• has difficulty holding a book, turning pages, or using a keyboard.
  • fatigues easily when trying to complete required reading.

If a customer brings these concerns to your attention, whether in an online or in-person program or activity, refer them to your agency’s designated personnel, such as a Disability Resource Coordinator. Individuals in job training settings must self-disclose a disability in order to receive accommodations, such as materials in alternative format, and your agency is required to have staff with training and expertise in providing this service. Confirm that your agency has a clearly communicated and widely disseminated procedure for customers with disabilities to request accommodations, including location and contact information for designated staff. Work with colleagues to make sure this information is on your agency’s website and in materials you provide to all customers at the beginning of a program or activity.

Customers with qualifying disabilities can have textbooks and related curriculum materials provided in alternative formats. Beyond meeting the needs of an individual customer, materials created by staff in your agency should be made accessible, including documents, presentations, web pages, etc.

Resources for acquiring and creating materials in accessible formats

Are there legal issues that are important to know about in relation to AEM in workforce development?

Section 188 of the Workforce Innovation and Opportunity Act (WIOA) prohibits discrimination on the grounds of race, color, religion, sex, national origin, age, disability, political affiliation or belief, among other bases in programs and activities that receive Federal financial assistance, such as the American Job Center delivery system. The provision of accessible materials and technologies for job seekers and employees who need them is required under Section 188.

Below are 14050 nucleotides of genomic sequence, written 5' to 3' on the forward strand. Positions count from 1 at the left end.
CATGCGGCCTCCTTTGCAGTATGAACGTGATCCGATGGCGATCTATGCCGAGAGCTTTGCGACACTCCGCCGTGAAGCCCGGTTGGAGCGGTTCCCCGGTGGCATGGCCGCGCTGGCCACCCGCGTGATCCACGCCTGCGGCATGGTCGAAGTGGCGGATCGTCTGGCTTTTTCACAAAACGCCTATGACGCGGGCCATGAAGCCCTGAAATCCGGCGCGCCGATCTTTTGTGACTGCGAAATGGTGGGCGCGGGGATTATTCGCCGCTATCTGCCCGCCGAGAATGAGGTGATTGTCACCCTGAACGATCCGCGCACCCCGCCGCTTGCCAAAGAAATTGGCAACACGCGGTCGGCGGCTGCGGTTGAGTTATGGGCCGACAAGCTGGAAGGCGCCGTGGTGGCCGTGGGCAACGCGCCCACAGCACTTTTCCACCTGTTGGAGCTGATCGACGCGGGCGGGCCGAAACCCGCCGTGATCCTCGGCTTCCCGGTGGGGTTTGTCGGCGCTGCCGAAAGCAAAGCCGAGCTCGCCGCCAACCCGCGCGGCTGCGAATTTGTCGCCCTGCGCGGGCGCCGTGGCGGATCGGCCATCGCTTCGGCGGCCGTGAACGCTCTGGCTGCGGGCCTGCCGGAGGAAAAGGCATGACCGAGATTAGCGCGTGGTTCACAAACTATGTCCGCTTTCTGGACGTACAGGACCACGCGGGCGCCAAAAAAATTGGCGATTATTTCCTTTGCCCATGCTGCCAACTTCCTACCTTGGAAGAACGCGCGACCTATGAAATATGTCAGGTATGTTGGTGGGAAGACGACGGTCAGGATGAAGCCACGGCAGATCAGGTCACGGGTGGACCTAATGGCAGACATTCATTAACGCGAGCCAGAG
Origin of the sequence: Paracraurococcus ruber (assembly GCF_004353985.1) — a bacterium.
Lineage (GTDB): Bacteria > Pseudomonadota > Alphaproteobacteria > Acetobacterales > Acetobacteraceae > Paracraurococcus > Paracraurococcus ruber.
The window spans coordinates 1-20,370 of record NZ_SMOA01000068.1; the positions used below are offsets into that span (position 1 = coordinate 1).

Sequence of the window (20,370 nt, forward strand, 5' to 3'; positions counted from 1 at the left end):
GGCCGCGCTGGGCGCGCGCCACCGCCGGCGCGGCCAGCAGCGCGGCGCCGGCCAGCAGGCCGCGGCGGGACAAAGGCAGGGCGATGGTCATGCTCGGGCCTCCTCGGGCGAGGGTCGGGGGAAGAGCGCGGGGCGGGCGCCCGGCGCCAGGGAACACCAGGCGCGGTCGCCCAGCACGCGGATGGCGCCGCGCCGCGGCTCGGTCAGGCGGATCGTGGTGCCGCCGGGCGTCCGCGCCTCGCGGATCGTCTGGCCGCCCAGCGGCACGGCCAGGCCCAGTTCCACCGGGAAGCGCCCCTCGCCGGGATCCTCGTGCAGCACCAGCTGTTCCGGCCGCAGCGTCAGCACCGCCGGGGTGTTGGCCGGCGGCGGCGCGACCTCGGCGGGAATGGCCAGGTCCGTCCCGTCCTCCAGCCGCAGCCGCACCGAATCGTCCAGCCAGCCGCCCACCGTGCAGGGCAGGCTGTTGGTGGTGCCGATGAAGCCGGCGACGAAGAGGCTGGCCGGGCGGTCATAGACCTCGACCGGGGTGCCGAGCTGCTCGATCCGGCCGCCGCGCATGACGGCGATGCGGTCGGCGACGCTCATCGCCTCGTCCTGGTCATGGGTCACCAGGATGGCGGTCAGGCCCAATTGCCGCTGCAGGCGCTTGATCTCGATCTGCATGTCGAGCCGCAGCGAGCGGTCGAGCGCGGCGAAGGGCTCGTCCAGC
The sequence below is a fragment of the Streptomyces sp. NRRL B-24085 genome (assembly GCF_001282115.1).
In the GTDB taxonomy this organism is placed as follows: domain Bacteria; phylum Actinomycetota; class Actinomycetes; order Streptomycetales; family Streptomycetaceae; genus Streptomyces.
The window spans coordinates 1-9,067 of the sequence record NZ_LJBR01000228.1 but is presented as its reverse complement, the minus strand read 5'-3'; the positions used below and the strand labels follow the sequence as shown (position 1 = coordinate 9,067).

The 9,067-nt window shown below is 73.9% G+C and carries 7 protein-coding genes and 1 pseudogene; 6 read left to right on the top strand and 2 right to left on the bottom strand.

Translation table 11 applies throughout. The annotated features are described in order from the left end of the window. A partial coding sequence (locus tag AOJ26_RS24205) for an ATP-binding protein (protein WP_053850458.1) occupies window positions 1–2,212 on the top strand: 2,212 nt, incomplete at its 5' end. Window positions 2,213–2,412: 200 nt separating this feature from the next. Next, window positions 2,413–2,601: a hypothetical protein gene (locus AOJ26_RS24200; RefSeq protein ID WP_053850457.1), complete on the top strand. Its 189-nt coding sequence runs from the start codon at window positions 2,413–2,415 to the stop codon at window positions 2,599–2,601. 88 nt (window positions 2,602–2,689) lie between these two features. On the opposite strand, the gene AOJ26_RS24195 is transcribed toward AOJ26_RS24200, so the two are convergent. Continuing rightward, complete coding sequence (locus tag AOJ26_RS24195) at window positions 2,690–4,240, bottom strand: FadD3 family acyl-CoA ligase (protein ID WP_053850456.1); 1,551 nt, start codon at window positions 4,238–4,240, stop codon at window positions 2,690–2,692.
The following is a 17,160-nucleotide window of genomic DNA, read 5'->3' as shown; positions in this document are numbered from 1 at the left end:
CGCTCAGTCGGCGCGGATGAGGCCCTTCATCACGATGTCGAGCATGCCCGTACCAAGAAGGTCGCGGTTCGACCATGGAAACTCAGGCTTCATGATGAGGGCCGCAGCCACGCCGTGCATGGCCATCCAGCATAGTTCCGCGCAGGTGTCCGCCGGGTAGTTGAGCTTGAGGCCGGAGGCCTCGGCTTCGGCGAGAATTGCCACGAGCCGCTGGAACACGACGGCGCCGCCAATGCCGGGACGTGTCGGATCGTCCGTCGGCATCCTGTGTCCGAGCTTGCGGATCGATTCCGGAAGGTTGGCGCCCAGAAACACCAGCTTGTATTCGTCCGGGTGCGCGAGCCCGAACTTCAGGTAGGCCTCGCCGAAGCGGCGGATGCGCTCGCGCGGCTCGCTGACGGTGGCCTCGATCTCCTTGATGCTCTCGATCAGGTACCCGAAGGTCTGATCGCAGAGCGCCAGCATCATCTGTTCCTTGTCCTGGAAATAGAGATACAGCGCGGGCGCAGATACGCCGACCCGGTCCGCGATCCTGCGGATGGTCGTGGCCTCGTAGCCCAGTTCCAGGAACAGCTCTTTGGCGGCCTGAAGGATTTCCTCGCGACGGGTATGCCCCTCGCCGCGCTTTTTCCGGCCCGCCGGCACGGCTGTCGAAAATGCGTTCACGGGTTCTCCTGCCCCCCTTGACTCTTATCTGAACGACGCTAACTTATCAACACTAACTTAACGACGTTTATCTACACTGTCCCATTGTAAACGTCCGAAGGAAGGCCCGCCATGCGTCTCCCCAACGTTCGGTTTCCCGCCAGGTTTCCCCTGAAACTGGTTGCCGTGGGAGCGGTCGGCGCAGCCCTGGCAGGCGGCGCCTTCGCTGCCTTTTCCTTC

Section 503 of the Rehabilitation Act of 1973 (Section 503) prohibits discrimination against individuals with disabilities by federal contractors and subcontractors. It requires these employers to take affirmative action to recruit, hire, promote, and retain individuals with disabilities.

The Americans with Disabilities Act (ADA) prohibits discrimination against people with disabilities and guarantees equal opportunities for individuals with disabilities in employment, transportation, public accommodations, state and local government services, and telecommunications. Title I of the ADA protects employees with disabilities across all areas of employment, such as job application procedures, hiring, advancement, and job training, all of which directly connect to the need for accessible materials and technologies by job seekers with disabilities.